Bradford v. Jai Medical Systems Managed Care Organizations, Inc., — A.3d — (Md. 2014)
In this case, Maryland’s Court of Appeals ruled that an MCO assumes no vicarious liability for an affiliated physician’s malpractice.
This ruling isn’t new, especially in jurisdictions like Maryland that apply the Restatement of Agency 2d, § 267, according to which:
“One who represents that another is his servant or other agent and thereby causes a third person justifiably to rely upon the care or skill of such apparent agent is subject to liability to the third person for harm caused by the lack of care or skill of the one appearing to be a servant or other agent as if he were such.”
Under this provision, an MCO becomes vicariously liable only when it holds the physician out as its agent or employee.
In the case at bar, the patient subjectively believed that he was treated by the MCO’s agent, but this belief was false and the MCO did nothing to instill it. The MCO’s representation concerning its relationship with the (grossly) negligent physician was the physician’s listing in the provider directory that listed nearly 4,000 specialty providers participating in the MCO’s network. None of these providers was identified as an agent or employee of the MCO.
This standard set of facts – held the Court – precludes vicarious liability. Importantly, the Court noted that “there is no reason to preclude application of the theory of apparent agency in the context of an MCO and a network physician.”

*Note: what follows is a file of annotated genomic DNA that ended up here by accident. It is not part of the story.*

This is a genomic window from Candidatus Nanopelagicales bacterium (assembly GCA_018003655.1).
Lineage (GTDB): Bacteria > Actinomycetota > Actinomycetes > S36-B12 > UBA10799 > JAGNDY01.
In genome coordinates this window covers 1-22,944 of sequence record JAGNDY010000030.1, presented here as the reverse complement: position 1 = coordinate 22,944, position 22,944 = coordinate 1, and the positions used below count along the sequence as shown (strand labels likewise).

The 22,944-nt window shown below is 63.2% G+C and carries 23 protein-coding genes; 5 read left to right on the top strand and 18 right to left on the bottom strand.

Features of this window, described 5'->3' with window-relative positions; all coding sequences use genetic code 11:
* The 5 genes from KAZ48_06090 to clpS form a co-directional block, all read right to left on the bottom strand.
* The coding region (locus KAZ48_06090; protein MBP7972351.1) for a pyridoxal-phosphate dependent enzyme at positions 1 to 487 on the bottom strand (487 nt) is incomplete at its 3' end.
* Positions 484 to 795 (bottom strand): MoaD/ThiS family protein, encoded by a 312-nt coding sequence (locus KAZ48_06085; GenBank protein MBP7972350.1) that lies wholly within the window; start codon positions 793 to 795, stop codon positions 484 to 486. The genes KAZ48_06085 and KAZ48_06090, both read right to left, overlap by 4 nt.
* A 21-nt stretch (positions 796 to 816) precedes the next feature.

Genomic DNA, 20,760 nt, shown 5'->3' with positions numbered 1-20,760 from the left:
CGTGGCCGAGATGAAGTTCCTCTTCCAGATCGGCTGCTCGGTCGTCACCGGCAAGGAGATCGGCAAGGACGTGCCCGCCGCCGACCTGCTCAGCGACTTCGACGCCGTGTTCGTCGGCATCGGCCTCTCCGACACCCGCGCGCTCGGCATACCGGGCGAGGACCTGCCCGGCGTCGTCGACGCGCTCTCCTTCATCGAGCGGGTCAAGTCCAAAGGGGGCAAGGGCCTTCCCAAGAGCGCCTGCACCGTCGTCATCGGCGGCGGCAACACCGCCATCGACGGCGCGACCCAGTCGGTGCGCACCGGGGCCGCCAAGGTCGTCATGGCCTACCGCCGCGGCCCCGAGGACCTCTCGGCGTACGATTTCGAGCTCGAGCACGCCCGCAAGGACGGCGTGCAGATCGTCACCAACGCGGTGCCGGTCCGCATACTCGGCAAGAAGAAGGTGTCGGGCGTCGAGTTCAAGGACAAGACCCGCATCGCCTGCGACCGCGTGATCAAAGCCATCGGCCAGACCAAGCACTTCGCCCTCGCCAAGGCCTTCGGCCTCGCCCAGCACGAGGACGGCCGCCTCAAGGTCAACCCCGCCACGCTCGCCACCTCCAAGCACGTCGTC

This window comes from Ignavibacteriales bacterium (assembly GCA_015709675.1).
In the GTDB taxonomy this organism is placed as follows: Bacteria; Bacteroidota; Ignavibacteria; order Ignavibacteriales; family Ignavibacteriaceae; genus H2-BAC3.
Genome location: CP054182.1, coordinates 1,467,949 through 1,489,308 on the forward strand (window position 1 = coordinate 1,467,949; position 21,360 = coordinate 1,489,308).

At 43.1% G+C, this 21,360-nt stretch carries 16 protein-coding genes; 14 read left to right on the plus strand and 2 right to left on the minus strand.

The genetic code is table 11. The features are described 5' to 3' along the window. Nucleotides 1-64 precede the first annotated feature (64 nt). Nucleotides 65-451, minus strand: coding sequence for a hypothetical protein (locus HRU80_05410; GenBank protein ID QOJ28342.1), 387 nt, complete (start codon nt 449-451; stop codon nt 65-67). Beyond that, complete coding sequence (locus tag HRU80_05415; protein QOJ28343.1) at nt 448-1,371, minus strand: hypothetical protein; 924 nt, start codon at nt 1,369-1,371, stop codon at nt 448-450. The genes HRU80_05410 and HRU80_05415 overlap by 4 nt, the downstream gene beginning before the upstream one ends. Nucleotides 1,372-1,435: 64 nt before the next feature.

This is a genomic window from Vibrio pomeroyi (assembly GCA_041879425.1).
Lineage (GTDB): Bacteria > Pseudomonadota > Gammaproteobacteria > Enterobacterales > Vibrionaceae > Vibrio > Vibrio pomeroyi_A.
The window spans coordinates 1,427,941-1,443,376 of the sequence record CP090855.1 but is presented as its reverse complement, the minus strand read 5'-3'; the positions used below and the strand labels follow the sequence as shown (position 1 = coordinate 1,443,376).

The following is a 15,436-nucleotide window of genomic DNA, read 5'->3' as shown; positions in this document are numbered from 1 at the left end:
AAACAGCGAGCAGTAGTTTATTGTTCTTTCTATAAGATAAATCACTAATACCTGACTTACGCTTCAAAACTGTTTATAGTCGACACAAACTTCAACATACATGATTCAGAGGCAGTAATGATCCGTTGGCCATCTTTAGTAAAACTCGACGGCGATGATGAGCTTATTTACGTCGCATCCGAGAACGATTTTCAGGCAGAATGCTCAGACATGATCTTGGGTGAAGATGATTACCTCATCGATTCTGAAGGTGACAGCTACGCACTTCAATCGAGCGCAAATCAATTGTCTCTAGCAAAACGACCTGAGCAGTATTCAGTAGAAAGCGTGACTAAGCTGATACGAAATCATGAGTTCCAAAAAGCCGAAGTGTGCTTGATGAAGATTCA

Notably, the Court would have reached the same decision if it were to apply the Restatement of Torts 2d, § 429 (as do courts in some other jurisdictions). Under the Restatement of Torts 2d, § 429,
“One who employs an independent contractor to perform services for another which are accepted in the reasonable belief that the services are being rendered by the employer or by his servants, is subject to liability for physical harm caused by the negligence of the contractor in supplying such services, to the same extent as though the employer were supplying them himself or by his servants.”
Hence, the patient could only succeed at ascribing vicarious liability to the MCO if he showed that he reasonably believed that his doctor works for the MCO. The patient evidently failed to make the requisite showing.